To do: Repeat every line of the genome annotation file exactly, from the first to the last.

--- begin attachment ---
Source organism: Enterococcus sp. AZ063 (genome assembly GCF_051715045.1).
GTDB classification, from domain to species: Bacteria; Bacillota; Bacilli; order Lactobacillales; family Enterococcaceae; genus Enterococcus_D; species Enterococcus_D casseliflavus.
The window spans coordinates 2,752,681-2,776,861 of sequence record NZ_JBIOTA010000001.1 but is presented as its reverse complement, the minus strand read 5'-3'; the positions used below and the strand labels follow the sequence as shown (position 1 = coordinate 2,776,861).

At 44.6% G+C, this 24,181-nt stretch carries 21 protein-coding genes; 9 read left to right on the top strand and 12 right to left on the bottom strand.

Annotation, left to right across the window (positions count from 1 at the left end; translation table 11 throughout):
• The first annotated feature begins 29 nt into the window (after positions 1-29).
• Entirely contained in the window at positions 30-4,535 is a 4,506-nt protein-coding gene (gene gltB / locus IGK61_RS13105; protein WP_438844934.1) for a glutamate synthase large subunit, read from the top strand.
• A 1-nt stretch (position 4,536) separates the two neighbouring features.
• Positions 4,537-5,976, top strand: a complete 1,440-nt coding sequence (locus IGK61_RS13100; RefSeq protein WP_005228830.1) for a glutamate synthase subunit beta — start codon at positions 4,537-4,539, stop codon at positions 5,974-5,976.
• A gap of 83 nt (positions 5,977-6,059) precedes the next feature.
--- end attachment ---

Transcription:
Source organism: Enterococcus sp. AZ063 (genome assembly GCF_051715045.1).
GTDB classification, from domain to species: Bacteria; Bacillota; Bacilli; order Lactobacillales; family Enterococcaceae; genus Enterococcus_D; species Enterococcus_D casseliflavus.
The window spans coordinates 2,752,681-2,776,861 of sequence record NZ_JBIOTA010000001.1 but is presented as its reverse complement, the minus strand read 5'-3'; the positions used below and the strand labels follow the sequence as shown (position 1 = coordinate 2,776,861).

At 44.6% G+C, this 24,181-nt stretch carries 21 protein-coding genes; 9 read left to right on the top strand and 12 right to left on the bottom strand.

Annotation, left to right across the window (positions count from 1 at the left end; translation table 11 throughout):
• The first annotated feature begins 29 nt into the window (after positions 1-29).
• Entirely contained in the window at positions 30-4,535 is a 4,506-nt protein-coding gene (gene gltB / locus IGK61_RS13105; protein WP_438844934.1) for a glutamate synthase large subunit, read from the top strand.
• A 1-nt stretch (position 4,536) separates the two neighbouring features.
• Positions 4,537-5,976, top strand: a complete 1,440-nt coding sequence (locus IGK61_RS13100; RefSeq protein WP_005228830.1) for a glutamate synthase subunit beta — start codon at positions 4,537-4,539, stop codon at positions 5,974-5,976.
• A gap of 83 nt (positions 5,977-6,059) precedes the next feature.